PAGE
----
The Journal of Screenwriting is calling for articles for a special issue on emerging screenwriting styles, modes, and languages, to be published in November 2022.

Deadline: April 1st 2021

Screenwriting has witnessed a variety of developments throughout different media in recent decades.  However, for a long time now, the literary nature of the screenplay has given rise to many passionate, even fierce debates and the idea that as a textual artefact the screenplay does not exist on its own still dominates many practitioners and theorists’ perception and speech. This “teleological cage” – the idea that the sole purpose of a screenplay resides in its screen transposition – tends to eclipse the screenplay textuality. That being said, even at a time when the multiplication of screens gives the impression that text is a less prominent media, the fact remains that a great number of screenplays are constantly being written and read each year, everywhere in the world.

Not wishing to (re)question whether or not the screenplay is a literary form, but rather focusing on stakes raised by screenplay textuality, this issue of the Journal of Screenwriting is dedicated to emerging screenplay styles, modes, and languages, in all media and different national contexts.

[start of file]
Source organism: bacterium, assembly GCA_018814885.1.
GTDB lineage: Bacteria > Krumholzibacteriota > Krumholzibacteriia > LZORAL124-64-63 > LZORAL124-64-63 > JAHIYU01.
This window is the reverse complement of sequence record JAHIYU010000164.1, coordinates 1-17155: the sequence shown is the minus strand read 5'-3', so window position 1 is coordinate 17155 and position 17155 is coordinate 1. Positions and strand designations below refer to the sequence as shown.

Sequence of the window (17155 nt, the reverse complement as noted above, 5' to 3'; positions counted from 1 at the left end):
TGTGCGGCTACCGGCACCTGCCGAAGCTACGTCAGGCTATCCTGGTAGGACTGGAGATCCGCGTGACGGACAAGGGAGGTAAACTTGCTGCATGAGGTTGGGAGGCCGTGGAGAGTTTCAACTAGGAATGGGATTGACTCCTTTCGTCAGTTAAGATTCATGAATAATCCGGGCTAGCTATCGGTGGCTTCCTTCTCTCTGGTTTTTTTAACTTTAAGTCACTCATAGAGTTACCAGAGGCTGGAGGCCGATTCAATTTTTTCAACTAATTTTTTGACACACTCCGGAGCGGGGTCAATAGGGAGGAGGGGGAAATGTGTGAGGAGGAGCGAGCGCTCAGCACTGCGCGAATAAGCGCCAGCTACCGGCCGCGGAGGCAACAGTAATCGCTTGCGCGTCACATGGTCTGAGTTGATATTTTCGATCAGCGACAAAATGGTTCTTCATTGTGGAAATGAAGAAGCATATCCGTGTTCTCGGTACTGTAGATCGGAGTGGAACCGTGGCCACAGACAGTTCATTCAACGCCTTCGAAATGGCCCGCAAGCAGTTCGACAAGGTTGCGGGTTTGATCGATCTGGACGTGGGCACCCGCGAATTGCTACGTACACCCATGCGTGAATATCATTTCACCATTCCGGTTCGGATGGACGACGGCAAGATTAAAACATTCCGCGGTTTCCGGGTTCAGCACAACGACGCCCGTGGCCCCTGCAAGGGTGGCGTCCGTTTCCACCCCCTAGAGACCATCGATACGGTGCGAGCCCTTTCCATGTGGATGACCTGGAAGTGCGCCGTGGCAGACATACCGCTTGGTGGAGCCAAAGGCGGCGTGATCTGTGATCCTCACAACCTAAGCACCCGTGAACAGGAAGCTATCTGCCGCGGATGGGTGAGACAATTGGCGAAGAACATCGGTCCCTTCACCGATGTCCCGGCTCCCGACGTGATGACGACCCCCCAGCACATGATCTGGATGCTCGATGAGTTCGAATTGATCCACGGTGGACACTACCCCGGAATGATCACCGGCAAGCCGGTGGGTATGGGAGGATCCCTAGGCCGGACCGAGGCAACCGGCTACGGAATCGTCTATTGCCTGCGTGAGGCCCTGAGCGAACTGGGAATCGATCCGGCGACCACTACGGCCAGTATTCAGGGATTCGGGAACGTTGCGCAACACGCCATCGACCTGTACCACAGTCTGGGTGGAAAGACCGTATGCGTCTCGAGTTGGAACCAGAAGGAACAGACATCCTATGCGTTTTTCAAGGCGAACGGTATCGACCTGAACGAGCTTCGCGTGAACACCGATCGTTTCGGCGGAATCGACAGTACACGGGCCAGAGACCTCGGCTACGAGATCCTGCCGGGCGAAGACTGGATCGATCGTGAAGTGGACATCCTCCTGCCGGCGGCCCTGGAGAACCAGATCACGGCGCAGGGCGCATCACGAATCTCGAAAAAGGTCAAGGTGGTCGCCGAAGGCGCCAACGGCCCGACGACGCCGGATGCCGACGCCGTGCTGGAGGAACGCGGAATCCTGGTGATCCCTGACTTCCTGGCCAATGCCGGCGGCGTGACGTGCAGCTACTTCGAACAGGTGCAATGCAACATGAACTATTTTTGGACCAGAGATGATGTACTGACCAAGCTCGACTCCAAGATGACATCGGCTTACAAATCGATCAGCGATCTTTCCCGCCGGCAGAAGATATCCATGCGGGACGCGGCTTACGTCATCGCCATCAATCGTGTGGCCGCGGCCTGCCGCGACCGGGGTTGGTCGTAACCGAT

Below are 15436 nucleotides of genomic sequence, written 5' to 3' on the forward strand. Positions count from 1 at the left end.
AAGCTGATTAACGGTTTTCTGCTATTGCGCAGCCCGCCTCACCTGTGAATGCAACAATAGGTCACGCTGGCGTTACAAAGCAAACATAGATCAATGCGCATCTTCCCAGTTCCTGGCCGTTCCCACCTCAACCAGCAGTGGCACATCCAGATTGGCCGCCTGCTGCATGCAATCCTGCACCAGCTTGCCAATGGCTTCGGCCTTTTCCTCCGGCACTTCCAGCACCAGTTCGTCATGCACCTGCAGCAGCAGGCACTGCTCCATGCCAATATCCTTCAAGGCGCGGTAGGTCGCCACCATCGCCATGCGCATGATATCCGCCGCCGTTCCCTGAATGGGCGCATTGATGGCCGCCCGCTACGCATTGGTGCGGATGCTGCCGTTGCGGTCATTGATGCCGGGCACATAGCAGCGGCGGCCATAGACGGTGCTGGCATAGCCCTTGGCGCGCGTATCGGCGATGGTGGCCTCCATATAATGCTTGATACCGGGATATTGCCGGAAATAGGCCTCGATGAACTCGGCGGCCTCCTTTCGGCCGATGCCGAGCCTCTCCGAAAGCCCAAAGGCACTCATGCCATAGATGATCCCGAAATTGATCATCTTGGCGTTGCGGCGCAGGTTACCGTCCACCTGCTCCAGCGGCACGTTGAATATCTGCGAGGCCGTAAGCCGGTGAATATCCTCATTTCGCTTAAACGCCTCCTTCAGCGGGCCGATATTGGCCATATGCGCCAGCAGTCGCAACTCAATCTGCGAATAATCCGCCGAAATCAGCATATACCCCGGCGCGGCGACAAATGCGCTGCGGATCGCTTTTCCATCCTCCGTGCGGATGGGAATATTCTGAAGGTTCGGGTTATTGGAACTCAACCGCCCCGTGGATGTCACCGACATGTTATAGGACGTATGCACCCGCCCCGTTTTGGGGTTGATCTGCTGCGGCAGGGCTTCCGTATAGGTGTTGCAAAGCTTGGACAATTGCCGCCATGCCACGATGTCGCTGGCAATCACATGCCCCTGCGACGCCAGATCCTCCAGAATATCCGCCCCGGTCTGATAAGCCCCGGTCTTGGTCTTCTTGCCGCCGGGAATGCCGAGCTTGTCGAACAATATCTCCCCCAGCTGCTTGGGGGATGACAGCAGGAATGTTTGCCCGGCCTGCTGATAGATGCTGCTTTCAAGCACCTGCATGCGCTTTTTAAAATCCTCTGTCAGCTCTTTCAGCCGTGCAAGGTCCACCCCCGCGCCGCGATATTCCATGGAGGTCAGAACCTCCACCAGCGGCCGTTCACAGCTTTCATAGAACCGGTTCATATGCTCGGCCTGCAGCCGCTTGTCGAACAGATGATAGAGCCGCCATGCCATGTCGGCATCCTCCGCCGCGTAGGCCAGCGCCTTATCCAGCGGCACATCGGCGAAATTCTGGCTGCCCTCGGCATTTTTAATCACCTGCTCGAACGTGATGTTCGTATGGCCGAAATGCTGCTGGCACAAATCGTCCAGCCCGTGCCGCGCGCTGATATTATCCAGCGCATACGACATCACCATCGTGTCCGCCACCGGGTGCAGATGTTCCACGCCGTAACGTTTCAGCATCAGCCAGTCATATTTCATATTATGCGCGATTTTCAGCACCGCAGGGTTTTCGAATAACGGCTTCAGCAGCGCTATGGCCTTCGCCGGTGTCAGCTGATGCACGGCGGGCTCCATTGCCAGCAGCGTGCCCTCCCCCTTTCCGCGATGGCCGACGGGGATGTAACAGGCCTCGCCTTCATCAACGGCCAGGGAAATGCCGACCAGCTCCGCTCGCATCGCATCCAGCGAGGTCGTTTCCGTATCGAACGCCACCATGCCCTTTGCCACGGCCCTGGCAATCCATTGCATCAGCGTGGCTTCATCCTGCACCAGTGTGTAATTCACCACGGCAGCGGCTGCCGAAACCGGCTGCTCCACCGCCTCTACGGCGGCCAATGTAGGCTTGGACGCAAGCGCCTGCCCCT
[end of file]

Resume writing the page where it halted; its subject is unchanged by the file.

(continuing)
We seek theoretical reflections on different approaches, analysis of storytelling strategies, as well as analysis of individual screenplays or cases, and investigations of bodies of work and practices with a specific focus on emerging screenplay styles, modes, and languages. Articles may include (but are not limited to) the following topics:

  • Thematic and critical screenplay analysis focusing on emerging styles, modes, and languages
  • Intermedial perspectives on screenplay textuality
  • Textual artefact & Screen Idea
  • New technologies and cross-media strategies impact on screenplay styles, modes, and languages
  • Screenplay textuality in the context of script development
  • Screenplay textuality & experimental practices
  • National and global tendencies concerning screenwriting styles, modes, and languages
  • Challenging the doxa: marginalized voices and representation of social diversity through emerging screenplay styles, modes, and languages
  • Institutional, industry, and/or personal resistance to emerging screenplay styles, modes, and languages
  • Screenplay readership studies
  • Rethinking the life of a produced screenplay
  • The screenplay as a textual artefact: pedagogical avenues, approaches, and possibilities for non-practice-based curriculum

In the first instance, please email abstracts of up to 400 words and a short biography, no later than April 1st 2021, to both of the editors of this special issue: Dr. Romana Turina ( and Prof. Gabrielle Tremblay (


Completed articles of between 4000 and 8000 words (in accordance to the Journal of Screenwriting’s house style: should be sent by November 1st 2021.